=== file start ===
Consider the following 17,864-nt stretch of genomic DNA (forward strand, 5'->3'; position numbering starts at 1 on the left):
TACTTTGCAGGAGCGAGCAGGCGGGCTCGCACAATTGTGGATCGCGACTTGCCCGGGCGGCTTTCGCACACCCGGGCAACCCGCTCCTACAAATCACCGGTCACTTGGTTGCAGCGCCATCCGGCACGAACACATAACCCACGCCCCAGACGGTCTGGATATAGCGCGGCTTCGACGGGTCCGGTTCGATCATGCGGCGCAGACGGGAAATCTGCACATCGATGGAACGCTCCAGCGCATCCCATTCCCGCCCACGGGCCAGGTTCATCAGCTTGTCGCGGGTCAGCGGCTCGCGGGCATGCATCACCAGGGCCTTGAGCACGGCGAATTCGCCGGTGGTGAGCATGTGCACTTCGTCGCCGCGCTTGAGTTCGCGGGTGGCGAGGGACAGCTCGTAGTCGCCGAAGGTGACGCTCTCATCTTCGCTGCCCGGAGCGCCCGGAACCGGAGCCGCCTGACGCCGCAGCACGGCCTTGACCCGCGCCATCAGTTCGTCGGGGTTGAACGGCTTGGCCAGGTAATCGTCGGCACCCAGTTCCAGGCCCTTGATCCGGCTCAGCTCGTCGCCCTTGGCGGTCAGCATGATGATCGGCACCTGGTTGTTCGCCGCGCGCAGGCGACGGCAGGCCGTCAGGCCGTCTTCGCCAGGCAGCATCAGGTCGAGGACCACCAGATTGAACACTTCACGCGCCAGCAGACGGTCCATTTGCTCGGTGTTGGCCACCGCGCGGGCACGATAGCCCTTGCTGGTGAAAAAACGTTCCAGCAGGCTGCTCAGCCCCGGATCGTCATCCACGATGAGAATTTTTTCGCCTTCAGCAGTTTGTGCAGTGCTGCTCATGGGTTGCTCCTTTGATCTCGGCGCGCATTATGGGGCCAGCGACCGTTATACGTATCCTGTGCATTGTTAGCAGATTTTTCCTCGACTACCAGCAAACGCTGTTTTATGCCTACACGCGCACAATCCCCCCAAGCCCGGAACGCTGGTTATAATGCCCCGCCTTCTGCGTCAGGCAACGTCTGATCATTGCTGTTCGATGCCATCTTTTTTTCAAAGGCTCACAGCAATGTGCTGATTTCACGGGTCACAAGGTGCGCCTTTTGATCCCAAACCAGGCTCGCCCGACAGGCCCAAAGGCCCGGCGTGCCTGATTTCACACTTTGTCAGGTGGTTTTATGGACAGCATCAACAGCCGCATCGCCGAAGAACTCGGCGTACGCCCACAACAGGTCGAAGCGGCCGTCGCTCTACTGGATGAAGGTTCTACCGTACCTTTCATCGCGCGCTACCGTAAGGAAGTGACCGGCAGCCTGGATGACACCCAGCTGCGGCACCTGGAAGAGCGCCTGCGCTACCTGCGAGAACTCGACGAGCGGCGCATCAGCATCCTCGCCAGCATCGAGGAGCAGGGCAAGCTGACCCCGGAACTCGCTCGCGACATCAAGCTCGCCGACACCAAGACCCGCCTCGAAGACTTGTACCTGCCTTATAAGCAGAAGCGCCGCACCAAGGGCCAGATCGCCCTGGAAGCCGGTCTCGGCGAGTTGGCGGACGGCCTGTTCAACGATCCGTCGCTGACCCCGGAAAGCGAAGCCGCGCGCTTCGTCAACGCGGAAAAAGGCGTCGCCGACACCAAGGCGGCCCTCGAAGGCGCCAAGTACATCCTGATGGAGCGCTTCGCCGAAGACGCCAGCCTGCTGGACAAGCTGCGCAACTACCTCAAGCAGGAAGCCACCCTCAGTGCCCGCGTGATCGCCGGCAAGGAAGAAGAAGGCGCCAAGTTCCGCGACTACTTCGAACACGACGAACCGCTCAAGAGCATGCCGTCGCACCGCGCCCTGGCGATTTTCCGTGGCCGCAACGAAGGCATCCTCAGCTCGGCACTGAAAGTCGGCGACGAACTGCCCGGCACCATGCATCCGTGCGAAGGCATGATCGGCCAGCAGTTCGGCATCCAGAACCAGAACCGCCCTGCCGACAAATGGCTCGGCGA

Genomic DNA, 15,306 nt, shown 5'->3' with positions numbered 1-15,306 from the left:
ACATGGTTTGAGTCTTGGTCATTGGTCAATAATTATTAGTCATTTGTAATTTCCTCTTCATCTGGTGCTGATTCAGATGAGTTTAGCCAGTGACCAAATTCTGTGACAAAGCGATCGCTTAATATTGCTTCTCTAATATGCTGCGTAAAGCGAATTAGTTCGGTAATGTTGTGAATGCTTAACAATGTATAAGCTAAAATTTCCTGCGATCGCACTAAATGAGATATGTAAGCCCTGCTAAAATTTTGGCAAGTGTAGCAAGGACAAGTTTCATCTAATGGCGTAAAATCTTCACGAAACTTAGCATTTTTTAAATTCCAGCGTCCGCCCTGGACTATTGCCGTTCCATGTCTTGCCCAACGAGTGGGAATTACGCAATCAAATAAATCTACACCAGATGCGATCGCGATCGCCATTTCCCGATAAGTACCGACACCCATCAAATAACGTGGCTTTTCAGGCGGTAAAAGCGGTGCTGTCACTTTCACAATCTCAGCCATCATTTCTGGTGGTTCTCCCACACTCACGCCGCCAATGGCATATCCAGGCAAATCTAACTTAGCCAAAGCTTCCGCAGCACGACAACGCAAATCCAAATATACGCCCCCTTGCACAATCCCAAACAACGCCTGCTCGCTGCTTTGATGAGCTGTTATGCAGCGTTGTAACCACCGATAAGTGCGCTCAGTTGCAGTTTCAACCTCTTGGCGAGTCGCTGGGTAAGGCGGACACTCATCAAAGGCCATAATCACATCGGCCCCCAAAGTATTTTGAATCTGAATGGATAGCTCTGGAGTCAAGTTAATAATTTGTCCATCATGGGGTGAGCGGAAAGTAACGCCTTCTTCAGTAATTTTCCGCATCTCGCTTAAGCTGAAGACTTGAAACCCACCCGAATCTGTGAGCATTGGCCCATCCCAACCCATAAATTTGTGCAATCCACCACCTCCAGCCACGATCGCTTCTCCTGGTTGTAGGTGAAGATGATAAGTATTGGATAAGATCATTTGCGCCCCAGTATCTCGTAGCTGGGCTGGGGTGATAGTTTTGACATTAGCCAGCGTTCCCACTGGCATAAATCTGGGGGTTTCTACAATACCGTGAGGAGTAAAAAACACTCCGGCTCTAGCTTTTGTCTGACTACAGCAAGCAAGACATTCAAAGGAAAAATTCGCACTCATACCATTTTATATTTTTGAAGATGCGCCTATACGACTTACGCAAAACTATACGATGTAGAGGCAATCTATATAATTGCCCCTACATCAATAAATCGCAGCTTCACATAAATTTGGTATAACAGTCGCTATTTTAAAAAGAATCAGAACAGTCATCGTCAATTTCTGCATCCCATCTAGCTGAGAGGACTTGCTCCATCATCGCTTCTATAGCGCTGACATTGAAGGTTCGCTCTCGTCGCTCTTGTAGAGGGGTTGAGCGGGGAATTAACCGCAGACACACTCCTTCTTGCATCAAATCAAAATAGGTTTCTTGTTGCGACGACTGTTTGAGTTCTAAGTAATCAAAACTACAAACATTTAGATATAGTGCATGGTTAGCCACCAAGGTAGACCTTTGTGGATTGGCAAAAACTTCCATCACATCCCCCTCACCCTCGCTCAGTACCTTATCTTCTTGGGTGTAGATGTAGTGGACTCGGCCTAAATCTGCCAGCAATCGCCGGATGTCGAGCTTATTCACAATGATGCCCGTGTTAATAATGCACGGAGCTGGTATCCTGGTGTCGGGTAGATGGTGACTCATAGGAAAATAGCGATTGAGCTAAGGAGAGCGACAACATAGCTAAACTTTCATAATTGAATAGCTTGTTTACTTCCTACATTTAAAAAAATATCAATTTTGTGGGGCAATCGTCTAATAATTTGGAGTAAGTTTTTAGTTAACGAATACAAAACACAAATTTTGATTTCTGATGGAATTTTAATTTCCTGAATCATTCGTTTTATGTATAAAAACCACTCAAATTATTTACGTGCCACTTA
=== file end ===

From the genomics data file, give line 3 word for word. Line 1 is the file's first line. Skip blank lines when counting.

Genomic DNA, 15,306 nt, shown 5'->3' with positions numbered 1-15,306 from the left: